Keep an eye on that AC

picture of central air conditioner outside a home
Our central AC unit.

Yes, we have central air-conditioning in our home, a modest, three-bedroom, 1,600 foot home in Aurora, Colorado, where, unfortunately, the last decade or so, summers have typically seen long, extreme hot spells, for instance, up to five weeks in a row of daily highs that exceed 90 degrees Fahrenheit, as well as a considerable number of days that top 100.

This means that especially on our second floor temperatures can push the upper 80s, even at night.

Outside air temperatures typically drop fairly quickly to reasonably cool levels on Colorado’s Front Range, even on 90-degree and 100-degree days, usually falling into the 60s or even 50s.

So, why would we “need” air conditioning?

Unfortunately, because our home – and especially our attic — like pretty much everyone else’s, acts as giant heat sponge during the day. And it takes hours and hours for that heat to radiate back off the house at night.

So, even when the temperatures outside are perfectly comfortable, say, in the mid-to-upper 60s, and even with fans in the windows, it takes hours and hours to cool the interior of the house to something approaching the very comfortable outside temperature.

AC only when it’s truly hot
We “need” air conditioning on those days on which the high reaches about 97 degrees or higher mostly so that we – and our two young children – can fall asleep reasonably easily.

Typically, we don’t turn on our home’s AC until the temperature on the first floor reaches 80 degrees, and the temperature upstairs is about 83 degrees.

This summer – which, amazingly, is one I’ve heard some people complain about – we have not turned on our central AC unit a single time.

Not once.

That’s because, for the first time since I can remember – and we’ve lived along Colorado’s Front Range (which includes Pueblo, Colorado Springs, Denver, BoulderFort Collins, or around three million people) for 13 summers now, we have had, “temperature wise”, a truly average summer. and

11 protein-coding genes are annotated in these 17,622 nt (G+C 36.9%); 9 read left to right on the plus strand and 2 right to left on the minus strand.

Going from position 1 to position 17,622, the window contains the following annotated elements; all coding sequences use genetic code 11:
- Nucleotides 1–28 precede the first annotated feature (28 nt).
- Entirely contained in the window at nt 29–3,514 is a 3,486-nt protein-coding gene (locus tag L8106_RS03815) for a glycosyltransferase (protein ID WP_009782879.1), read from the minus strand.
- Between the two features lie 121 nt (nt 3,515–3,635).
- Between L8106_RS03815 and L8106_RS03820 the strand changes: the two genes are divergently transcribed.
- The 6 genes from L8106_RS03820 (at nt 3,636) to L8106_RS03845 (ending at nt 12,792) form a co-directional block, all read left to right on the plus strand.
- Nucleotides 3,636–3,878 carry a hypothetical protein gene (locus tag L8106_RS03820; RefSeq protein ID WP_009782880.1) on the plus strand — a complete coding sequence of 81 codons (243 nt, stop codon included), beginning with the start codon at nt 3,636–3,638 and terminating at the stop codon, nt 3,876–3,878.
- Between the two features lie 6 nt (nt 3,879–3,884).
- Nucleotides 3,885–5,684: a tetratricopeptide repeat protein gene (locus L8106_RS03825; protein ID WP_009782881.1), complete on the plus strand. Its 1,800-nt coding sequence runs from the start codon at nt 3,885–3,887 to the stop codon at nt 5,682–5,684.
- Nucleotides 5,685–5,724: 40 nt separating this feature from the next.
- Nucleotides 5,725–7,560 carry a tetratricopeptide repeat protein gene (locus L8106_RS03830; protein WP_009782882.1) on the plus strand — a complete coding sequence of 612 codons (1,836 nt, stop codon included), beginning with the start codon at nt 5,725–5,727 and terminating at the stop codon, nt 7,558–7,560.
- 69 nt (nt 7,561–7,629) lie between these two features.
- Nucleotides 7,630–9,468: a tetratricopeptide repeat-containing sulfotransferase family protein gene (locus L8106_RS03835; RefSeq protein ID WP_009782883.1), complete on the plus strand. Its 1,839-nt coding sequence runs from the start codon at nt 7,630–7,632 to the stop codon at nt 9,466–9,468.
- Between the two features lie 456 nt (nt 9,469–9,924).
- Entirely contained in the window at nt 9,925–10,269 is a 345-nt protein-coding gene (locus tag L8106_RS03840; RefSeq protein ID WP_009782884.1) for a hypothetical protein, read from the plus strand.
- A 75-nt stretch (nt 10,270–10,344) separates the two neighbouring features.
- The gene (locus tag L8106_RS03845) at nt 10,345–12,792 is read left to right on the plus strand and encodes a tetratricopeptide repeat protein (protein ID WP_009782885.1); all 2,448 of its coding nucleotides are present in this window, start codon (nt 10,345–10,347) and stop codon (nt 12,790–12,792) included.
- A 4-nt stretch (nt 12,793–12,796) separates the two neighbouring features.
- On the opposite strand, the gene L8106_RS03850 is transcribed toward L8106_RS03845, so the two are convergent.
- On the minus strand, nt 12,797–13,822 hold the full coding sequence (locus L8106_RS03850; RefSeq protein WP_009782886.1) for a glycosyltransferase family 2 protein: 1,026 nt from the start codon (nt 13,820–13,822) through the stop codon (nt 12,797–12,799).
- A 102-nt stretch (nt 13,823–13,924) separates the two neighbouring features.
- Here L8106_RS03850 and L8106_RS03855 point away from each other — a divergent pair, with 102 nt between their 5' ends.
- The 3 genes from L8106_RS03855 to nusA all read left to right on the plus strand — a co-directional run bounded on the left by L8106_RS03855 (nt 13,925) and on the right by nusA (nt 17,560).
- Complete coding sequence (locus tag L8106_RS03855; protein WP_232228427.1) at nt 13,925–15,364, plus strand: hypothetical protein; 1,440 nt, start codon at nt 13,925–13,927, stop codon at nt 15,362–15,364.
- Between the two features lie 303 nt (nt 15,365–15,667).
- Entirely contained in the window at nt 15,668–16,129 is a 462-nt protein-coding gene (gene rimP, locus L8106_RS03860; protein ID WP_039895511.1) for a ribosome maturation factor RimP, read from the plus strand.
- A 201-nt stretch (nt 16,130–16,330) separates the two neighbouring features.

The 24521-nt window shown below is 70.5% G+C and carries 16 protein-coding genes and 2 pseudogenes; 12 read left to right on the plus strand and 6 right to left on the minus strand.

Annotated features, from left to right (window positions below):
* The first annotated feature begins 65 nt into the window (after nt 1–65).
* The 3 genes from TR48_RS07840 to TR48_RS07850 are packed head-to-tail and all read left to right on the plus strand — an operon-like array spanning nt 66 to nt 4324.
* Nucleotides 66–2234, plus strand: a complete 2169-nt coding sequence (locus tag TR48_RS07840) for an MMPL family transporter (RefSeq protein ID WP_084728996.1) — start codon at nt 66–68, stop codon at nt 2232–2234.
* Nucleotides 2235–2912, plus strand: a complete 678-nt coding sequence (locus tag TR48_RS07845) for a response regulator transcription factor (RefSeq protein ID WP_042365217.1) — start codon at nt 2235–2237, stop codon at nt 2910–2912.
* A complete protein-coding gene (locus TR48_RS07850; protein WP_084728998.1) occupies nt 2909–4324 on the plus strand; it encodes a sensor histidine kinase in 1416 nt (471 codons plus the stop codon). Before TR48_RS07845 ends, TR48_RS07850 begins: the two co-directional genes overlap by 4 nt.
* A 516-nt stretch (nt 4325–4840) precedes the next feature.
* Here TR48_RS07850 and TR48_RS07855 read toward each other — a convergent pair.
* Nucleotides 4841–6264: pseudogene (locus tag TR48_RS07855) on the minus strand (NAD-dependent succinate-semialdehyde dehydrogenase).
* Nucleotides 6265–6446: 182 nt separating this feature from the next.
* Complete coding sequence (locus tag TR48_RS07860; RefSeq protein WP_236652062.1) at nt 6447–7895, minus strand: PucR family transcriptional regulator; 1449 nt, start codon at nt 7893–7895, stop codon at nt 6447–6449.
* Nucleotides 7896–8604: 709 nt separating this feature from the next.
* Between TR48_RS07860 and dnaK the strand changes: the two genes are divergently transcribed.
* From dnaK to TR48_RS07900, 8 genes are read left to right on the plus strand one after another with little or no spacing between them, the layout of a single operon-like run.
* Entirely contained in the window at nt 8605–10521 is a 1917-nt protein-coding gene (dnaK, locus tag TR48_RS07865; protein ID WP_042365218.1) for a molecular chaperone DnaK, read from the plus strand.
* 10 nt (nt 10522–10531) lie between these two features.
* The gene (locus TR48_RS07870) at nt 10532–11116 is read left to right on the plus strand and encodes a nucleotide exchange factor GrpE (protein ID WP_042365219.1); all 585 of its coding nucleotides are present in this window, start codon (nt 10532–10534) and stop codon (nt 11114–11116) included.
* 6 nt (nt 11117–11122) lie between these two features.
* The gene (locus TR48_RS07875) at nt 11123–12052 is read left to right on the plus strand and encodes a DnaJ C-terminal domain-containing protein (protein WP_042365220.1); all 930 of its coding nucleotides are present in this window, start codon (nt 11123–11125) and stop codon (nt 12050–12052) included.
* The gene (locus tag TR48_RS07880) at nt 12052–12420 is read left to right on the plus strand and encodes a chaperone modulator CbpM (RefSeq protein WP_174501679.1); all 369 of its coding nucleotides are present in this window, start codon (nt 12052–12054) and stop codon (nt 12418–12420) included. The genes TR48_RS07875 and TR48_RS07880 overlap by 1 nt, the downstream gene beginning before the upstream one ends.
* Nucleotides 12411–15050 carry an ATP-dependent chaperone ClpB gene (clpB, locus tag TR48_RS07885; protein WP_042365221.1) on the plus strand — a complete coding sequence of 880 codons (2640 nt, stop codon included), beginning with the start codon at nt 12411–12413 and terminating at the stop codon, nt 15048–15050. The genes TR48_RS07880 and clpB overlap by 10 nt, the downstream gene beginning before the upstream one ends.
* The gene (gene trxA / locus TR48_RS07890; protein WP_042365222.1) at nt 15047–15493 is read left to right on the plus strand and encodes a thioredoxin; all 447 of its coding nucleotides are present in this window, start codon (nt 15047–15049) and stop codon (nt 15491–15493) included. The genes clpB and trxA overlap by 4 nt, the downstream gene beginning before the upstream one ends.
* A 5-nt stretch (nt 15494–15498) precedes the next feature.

This fact – and it is a fact – seems to have been lost on those Front Rangers who have complained about the “cool” summer and who apparently live for 98-degree heat.

graphic of average annual temperatures for aurora, COIn fact, the average daily high in Denver should be 83 degrees in June, 90 degrees in July, and 87 degrees in August.

Thankfully, these types of average temperatures are pretty much what we’ve seen during the summer of 2009 – which, again, contrasts starkly, and positively — with previous summers.

Pretty much for all of the 12 summers we’ve been here, I remember long, extended, ridiculous hot snaps of much-higher-than-average daily high temperatures

Front Range summer of 2009 an AC free one for us
The arrival – finally – of an average Colorado Front Range summer has allowed us to go AC free so far, and I know we’ll make it through the entire summer of 2009 without turning it on once.

Yes, there have been a few moments of minor discomfort. But these have been brief.

In fact, the question of when to turn AC on, for how long, to what temperature, etc., revolves largely around the issues of discomfort and “need”, and for what seem to be a minority, the cost of the electricity.

Apparently, for some, anything above 72, or maybe 73 degrees is completely intolerable. Many of our neighbors – who’ve been regularly running their central AC this summer – appear to be among this group.

I do understand that different homes have different sun exposures. Our home, ironically, with a giant, solar-friendly south-facing roof, is actually relatively cooler in the summer than some others. This is largely because we have no south-facing windows that allow direct sunlight to enter the house during the summer.

Still, when the outside air temperature is in the low 80s, or even high 70s and I walk outside and hear my neighbors’ AC units cranking, I wonder:


Roaring AC units – even on cool nights